Tehran on My Mind
Monday marked International Women’s Day, and the start of Women’s History Month. And Iran is always on my mind when this day comes around.
Iran and I go way back, and my history there shapes my views of the country and how to deal with it today.
I first visited Tehran in 1961, in the company of my Afghan husband and his diplomat friends. I was surprised by how elegant the women were in their fashionable European attire, at least in the circles in which we moved; the exquisite taste of roses in a creamy white pudding, pistachio ice cream (before it became popular in the West); the amazing Grand Bazaar with its tea houses, mosques, shrines — a thousand visual delights — coupled with the mingled, ancient smells of spices, meat, fruit, perfume, and human sweat.
In the mid-1970s, my friend, the feminist author Kate Millett, introduced me to Reza Baraheni, the founder of the Writers Association of Iran, and the head of Students Against the Shah (CAIFI). Reza was a left-wing intellectual who said he’d been tortured and held in solitary by the Shah’s SAVAK (secret police), and that Iran desperately needed a revolution. We were together in New York when the city experienced a blackout. Suddenly, Reza was terrified, not by the darkness or the looting, or by the long walk to our homes, but because he would not be able to make his daily call assuring his comrades that he had not been kidnapped.
When Khomeini came to power early in 1979, Reza returned to Iran, believing that Khomeini understood (the mullah had said so a thousand times), that Western imperialism/colonialism was utterly evil. Reza believed that Khomeini would address poverty, illiteracy, and capitalism, and usher in an Islamic, communist paradise. Reza immediately invited Kate to address Iranian women on International Women’s Day on March 8, 1979. Blithely, she went, participated in and recorded the march, and interviewed women. Kate eventually wrote a rather good book Going to Iran. She was also arrested and swiftly, mercifully, deported.
Reza was still in Iran the next year, and invited me to come address Iranian women on International Women’s Day in 1980. He said: “You understand the Muslim soul; it will be different.” I only laughed and kept repeating that I’d learned my lesson when I was held in captivity as a bride in Afghanistan, and would not come to Iran even if I were accompanied by every single American Marine. “Not in this lifetime, Reza. You’ll see, you’ll soon have to escape yourself.”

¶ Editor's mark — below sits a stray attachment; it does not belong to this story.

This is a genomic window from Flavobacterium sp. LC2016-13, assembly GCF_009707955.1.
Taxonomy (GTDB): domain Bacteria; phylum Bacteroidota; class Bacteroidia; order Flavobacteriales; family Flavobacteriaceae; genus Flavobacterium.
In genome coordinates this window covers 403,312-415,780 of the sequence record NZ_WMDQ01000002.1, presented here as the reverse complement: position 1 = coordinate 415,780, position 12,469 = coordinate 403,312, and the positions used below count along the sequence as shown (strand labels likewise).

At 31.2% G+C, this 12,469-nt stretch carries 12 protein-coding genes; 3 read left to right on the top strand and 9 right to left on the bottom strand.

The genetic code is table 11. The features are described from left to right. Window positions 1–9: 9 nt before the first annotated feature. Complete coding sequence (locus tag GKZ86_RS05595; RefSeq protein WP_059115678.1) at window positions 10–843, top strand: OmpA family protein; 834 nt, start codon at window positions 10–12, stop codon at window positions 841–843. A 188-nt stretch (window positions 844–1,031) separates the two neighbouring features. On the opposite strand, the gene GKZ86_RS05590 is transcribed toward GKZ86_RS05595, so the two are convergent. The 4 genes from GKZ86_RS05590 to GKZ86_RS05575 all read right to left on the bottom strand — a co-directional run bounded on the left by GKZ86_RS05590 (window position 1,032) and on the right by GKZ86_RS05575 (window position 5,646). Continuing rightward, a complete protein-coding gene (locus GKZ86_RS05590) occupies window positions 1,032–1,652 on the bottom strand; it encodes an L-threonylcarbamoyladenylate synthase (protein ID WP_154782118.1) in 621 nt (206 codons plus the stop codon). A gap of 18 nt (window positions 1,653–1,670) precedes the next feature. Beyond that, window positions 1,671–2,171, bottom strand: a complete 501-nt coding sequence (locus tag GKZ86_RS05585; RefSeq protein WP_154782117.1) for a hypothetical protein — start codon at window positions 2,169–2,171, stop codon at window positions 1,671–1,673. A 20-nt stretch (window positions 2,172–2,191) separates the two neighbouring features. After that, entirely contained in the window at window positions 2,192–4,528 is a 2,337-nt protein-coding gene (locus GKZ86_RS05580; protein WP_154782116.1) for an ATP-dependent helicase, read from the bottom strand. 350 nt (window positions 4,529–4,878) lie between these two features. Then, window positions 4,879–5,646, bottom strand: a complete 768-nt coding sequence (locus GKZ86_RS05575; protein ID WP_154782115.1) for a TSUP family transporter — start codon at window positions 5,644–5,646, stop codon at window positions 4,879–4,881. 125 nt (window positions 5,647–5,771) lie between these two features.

And he did, but not until the 1990s. He has lived in exile in Canada ever since.
According to an Iranian dissident, a woman who was there, and who prefers not to be named, International Women’s Day, 1979 was the “last day that tens of thousands of Iranian women appeared in public without a veil. They did so because they’d heard a rumor that the veil would soon become mandatory. Khomeini had enlisted the cooperation and efforts of these women to accomplish the revolution. Once victorious, Khomeini turned his attention to consolidation of power and the institution of an extreme version of Sharia law. That day, those brave women were beaten and harassed by the thuggish Komiteh members, militias supporting Khomeini. Their message: ‘Veil yourselves or be beaten — or worse.'”
My brief, one-week visit to Tehran took place only two years before Khomeini delivered a fiery and vitriolic speech on June 3, 1963 against Jews, Israel, and the Shah at the Fayziya Madrasa in Qom. When I was enjoying my puddings, I had no knowledge of how obsessed Khomeini was with an Islamic-Nazi-Communist version of a “vast Jewish global conspiracy.”
Psychologically and politically, like honor-killers, jihadi terrorists always believe they are acting in self-defense. Khomeini slickly appropriated features of Marxism (anti-imperialism, anti-colonialism, the liberation of an oppressed class) in order to lure left-wing supporters (like my friend Reza Baraheni) and to proclaim Muslims as an oppressed “class” both to themselves and to Westerners.
Another Iranian dissident with whom I recently spoke, and who also prefers to remain anonymous, told me that he “does not believe that enough people are aware of the intense Jew hatred that penetrated … Ayatollah Khomeini’s psyche, and that of his co-revolutionaries such as Ibrahim Yazdi, Mostafa Chamran, and Sadegh Ghotbzadeh. Critics of the Islamic Republic minimize the centrality of this speech’s anti-Jewish ideology and conspiracies.”